Unlocking opportunities for women in SA’s livestock value chains

Noluthando Ngcobo and Mamakie Lungwana, intern agricultural economists at the Agricultural Research Council, explore the challenges that women face in the South African livestock value chain.

Unlocking opportunities for women in SA’s livestock value chains
According to global estimates, women make up two-thirds of livestock keepers in rural areas.
Photo: FW Archive
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Global estimations indicate that of 600 million poor livestock keepers, two-thirds are rural women. Studies by the International Livestock Research Institute and partners reported that women across Africa face a fairly consistent gender ‘gap’ in access to production assets, inputs and services compared with men.

The researchers further argue that promoting equal access to resources could pave a pathway in ensuring that women and men are equally prepared to cope with future challenges.

Development studies also indicate that women spend close to 90% of their income on their families. This ability of women to manage their income is reported as vital to the survival of many households.

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The Food and Agriculture Organization of the United Nations argues that if women were to have access to the same level of resources as men, agricultural productivity would increase by up to 30%, agricultural output in developing countries would rise by up to 4% and the number of poor people would be reduced by up to 17%. Livestock are generally acknowledged as an asset that rural women can easily own either through inheritance, markets or collective action processes.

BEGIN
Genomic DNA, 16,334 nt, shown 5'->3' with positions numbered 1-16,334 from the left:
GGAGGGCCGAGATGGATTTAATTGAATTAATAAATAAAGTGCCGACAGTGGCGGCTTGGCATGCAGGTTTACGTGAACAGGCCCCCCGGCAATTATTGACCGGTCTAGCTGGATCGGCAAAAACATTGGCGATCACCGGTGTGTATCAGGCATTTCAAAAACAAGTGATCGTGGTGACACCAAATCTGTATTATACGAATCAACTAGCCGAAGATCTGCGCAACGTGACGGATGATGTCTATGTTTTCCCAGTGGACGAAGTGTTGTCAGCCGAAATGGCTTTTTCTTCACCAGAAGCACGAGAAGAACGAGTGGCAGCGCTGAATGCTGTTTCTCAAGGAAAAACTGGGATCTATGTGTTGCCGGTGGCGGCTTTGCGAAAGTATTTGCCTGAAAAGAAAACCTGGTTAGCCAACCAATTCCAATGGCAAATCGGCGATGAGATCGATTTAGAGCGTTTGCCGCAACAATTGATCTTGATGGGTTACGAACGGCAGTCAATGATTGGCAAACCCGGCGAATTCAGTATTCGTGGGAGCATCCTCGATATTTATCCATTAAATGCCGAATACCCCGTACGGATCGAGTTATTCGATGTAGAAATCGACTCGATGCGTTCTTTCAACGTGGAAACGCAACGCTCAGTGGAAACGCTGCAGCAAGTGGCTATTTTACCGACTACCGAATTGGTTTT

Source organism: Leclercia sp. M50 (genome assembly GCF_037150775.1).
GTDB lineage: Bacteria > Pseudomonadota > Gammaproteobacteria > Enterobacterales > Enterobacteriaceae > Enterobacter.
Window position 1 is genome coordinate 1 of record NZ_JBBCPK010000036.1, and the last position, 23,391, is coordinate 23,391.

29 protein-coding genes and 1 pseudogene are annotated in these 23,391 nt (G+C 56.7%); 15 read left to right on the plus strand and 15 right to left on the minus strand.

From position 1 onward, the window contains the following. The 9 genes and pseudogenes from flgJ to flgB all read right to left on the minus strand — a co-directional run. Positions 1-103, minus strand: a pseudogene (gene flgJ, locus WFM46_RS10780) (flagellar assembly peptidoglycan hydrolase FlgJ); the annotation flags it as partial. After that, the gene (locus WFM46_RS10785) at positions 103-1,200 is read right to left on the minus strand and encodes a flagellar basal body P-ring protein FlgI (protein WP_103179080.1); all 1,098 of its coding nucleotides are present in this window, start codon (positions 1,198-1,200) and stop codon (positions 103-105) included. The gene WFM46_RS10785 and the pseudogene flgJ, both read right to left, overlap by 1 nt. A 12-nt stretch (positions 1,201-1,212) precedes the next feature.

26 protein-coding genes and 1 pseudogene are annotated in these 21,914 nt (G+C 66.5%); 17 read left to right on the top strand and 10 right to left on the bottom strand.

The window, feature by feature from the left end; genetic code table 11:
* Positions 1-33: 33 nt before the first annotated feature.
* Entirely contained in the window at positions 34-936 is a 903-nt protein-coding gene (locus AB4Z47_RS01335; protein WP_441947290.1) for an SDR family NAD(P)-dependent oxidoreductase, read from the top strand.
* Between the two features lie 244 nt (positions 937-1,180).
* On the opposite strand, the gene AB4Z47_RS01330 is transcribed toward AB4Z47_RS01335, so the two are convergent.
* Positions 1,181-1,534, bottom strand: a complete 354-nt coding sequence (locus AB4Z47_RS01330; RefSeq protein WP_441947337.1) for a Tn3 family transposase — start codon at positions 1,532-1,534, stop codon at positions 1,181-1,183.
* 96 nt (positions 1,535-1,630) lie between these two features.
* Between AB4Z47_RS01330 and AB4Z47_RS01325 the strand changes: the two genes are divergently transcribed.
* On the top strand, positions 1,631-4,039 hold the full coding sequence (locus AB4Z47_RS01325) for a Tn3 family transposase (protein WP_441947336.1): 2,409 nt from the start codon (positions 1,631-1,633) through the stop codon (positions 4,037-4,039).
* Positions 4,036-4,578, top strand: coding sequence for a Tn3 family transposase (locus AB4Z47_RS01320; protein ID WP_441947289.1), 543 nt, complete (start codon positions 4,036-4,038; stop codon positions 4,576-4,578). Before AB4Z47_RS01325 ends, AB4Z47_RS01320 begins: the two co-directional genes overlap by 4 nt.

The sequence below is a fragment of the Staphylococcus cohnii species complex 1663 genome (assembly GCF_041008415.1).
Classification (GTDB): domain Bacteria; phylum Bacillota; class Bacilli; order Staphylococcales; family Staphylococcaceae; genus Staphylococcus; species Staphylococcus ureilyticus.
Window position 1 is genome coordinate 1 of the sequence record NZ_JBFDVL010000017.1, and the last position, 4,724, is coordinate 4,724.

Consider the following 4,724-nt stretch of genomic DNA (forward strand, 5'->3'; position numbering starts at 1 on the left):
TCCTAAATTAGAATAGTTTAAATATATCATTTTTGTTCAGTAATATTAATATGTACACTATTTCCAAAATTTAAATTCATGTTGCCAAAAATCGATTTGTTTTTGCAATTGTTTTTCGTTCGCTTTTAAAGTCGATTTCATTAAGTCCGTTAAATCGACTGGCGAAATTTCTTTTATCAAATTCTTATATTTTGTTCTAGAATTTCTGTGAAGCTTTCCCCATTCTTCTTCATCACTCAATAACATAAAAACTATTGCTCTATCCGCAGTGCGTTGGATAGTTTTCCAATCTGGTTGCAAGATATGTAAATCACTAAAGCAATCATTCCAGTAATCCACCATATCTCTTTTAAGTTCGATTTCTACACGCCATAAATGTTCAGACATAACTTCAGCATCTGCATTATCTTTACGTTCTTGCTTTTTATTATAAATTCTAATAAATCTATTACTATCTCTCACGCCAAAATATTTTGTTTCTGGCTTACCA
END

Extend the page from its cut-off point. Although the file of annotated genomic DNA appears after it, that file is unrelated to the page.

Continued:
Documented role of smallholder farming in South Africa
Several studies estimate that about 40% of South African livestock are in the hands of approximately 240 000 smallholder farmers, mainly farming in rural areas. A number of rural households earn a living from livestock farming and consider keeping animals as a store of wealth.

It is used as a ‘bank’ from which livestock can be sold for emergency needs, such as sickness or death in the family, hence the wide recognition that smallholder livestock farming provides pathways out of poverty, food insecurity and unsustainable livelihoods.
Similarly, key strategic development plans in South Africa, including the Agricultural Policy

Action Plan 2015–2019 and the National Development Plan 2030, identified livestock farming as one of the strategies to alleviate poverty and improve food security in rural South Africa. However, the country’s rural farmers face many challenges that limit their capacity to generate adequate income from their livestock.

These range from animal diseases, sourcing of necessary supplies for livestock production and animal health, the need for advice and information on production, and limitations in timely access to veterinary services and practitioners.

Compounding these challenges is that in rural communities there is a perception that livestock-keeping is a man’s task, as women are mostly involved in household chores such as cooking, cleaning and taking care of children.

Studies on challenges faced by women livestock keepers
Recent studies conducted by the Agricultural Research Council on 544 livestock smallholder farmers in rural areas of the Eastern Cape, Mpumalanga, Limpopo and North West revealed a gradual increase in the participation of women in livestock-keeping, with some claiming sole ownership of their herds.

These studies focused on women who were involved in communal farming and those who were beneficiaries of the State Land Allocation Project. Despite their participation and the perceived economic role of livestock, there is a gender knowledge gap in livestock production and animal health-related issues between male and female livestock keepers.